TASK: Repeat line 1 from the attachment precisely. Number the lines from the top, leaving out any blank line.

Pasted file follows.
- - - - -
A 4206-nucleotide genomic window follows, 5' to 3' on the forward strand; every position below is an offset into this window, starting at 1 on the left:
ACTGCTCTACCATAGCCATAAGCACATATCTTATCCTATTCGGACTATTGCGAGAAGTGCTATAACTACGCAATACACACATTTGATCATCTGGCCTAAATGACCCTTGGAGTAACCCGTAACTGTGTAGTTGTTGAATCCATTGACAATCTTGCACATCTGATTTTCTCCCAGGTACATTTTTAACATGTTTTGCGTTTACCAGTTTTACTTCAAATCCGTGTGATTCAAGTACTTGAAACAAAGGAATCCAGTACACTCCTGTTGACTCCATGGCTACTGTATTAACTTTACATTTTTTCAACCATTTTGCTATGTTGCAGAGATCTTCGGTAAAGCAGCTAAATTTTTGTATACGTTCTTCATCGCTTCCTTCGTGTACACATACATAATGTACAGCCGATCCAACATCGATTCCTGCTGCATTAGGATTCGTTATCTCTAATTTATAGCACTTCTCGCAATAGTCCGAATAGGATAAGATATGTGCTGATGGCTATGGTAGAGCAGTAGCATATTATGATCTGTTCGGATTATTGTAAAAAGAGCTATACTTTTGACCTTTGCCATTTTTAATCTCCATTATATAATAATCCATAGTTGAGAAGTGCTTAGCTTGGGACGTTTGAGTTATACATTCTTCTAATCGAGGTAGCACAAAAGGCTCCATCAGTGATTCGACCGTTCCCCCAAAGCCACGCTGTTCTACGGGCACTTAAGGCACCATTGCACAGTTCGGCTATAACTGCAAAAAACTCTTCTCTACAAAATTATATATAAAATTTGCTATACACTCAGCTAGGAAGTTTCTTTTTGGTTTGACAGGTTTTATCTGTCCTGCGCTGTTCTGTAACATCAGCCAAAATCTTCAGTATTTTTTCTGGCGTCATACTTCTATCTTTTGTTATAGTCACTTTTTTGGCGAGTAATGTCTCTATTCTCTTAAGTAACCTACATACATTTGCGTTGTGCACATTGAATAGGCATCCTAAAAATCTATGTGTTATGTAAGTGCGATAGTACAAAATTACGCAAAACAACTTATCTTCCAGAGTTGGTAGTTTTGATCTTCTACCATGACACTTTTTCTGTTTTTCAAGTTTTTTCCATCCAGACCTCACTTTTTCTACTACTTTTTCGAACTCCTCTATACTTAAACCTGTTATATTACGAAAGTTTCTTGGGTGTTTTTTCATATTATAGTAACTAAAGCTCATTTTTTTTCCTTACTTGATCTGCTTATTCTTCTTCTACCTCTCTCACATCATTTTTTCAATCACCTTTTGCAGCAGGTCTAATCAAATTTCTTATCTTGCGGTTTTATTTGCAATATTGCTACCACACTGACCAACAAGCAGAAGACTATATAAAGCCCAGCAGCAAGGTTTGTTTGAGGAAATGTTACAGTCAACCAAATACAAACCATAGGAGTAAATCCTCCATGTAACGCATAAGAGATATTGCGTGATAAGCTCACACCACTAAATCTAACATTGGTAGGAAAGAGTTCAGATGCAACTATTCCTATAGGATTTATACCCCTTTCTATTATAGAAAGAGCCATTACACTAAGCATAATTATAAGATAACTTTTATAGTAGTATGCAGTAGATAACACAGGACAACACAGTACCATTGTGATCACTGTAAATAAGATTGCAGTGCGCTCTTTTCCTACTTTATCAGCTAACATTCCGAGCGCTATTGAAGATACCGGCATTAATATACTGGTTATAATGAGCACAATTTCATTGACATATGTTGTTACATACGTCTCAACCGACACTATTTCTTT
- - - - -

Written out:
A 4206-nucleotide genomic window follows, 5' to 3' on the forward strand; every position below is an offset into this window, starting at 1 on the left: